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Various Buildings

Even with over 3500 acres, space is at a premium as they build sufficient infrastructure and headquarters for the influx of troops and family members to Camp Humphreys. Many areas resemble the cities of Korea with high rise buildings and large above and below ground parking garages. Here are a few pictures of some of the buildings being built or already occupied on Camp Humphreys.

Camp Humphreys Family Housing
One of the family housing complexes. This is a cluster of three semi-high rises with underground parking.

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Camp Humphreys Barracks
Some of the semi-high rise barracks buildings
Camp Humphreys High Rise Barracks
A few more of the semi-high rise barracks buildings
Camp Humphreys Super Gym
The new Fitness Center, locally known as the “Super Gym.”
Camp Humphreys Picnic Pavilions
Picnic Pavilions outside of the Super Gym.

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BDE HQ Building
This building complex will be my new BDE HQ once completed. The taller building is for the BDE, the smaller one in front will be home to two of the BNs.

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Camp Humphreys HQ
Another one of the HQ buildings being built on Camp Humphreys…there’s a whole row of them!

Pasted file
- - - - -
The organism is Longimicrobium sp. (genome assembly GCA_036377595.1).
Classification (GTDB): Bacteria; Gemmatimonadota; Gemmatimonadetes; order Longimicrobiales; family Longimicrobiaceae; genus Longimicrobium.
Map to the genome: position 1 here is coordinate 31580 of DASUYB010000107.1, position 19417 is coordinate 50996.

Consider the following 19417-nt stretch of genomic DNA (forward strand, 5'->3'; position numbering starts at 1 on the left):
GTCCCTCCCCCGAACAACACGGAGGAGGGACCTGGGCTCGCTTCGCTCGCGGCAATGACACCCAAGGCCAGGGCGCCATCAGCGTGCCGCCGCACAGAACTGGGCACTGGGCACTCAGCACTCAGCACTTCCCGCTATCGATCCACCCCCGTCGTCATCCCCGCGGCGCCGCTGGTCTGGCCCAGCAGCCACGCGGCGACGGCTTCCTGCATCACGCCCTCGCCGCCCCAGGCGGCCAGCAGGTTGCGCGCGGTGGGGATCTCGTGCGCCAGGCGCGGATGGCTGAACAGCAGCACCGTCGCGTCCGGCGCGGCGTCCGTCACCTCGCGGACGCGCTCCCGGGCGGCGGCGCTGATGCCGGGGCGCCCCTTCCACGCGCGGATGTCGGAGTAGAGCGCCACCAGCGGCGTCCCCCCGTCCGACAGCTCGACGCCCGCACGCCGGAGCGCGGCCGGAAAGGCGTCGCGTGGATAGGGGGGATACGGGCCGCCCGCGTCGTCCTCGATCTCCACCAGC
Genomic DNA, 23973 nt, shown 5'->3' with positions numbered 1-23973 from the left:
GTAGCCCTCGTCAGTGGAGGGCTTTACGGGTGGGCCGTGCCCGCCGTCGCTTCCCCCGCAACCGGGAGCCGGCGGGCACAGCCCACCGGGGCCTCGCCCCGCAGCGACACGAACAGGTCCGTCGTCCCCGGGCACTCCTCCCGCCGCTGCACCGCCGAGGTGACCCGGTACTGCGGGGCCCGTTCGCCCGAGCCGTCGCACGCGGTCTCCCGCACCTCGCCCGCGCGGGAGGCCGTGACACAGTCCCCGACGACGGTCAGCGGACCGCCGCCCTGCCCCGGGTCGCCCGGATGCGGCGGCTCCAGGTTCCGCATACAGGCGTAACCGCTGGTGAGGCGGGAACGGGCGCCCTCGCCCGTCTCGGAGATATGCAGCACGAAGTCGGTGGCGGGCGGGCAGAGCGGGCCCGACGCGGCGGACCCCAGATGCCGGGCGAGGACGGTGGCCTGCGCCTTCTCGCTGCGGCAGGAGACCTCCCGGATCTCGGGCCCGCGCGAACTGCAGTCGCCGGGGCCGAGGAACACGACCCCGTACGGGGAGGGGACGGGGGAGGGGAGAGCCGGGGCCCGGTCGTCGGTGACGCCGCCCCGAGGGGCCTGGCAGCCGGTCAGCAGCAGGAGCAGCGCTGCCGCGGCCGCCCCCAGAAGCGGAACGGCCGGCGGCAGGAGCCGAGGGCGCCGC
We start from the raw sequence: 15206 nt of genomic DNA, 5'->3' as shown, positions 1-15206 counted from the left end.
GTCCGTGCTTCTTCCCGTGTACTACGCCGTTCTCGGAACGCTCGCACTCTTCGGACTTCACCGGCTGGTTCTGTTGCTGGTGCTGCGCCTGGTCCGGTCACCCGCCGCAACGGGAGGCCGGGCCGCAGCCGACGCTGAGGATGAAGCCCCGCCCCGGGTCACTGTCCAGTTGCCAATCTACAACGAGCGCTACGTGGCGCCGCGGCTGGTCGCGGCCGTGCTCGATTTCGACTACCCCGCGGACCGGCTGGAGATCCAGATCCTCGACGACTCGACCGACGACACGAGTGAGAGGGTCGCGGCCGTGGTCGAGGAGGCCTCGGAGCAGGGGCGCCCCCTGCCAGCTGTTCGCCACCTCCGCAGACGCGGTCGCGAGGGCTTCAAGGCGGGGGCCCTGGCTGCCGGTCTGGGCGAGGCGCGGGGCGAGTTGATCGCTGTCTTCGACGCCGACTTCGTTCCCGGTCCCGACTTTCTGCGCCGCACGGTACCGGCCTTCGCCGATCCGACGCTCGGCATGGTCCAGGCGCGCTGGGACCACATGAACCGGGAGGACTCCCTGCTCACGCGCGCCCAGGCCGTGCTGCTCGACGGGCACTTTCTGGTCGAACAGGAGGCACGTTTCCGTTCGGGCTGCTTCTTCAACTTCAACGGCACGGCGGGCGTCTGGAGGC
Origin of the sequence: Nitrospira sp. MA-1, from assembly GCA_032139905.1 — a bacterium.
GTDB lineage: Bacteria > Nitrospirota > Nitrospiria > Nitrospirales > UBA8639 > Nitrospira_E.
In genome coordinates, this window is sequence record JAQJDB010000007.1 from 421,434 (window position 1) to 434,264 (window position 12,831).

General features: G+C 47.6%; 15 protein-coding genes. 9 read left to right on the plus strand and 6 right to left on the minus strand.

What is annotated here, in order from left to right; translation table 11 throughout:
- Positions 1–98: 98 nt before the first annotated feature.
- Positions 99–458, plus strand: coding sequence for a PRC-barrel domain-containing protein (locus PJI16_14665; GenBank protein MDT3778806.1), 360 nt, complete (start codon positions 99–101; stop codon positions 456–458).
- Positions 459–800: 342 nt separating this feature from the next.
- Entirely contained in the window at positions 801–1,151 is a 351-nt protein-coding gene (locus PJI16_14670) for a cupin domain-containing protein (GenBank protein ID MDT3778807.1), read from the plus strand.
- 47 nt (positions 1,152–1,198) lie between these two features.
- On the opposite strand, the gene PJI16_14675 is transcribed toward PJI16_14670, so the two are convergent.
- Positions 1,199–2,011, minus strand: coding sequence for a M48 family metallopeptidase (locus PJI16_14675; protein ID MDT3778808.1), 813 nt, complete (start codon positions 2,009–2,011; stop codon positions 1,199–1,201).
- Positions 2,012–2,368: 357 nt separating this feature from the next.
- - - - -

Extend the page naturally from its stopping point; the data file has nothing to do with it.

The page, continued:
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Camp Humphreys HQ
Another HQ on “Headquarters Row”

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Morning Calm Conference Center
In the distance is the Morning Calm Conference Center. Beside it is being built a large expansion of Humphreys Lodge.

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Army Aviation

As mentioned above, Desiderio Army Airfield is the busiest Army airfield in Asia. Here are a few unclassified pictures of Army aircraft.

Camp Humphreys
A couple of Kiowa Warriors
Camp Humphreys Chinooks
A group of Chinook helicopters parked on the airfield
Camp Humphreys Army Aviation
One of the fixed-wing planes operated by one of my BNs.
Camp Humphreys Army Aviation
A Kiowa Warrior taking off from the airfield.
Camp Humphreys Cobra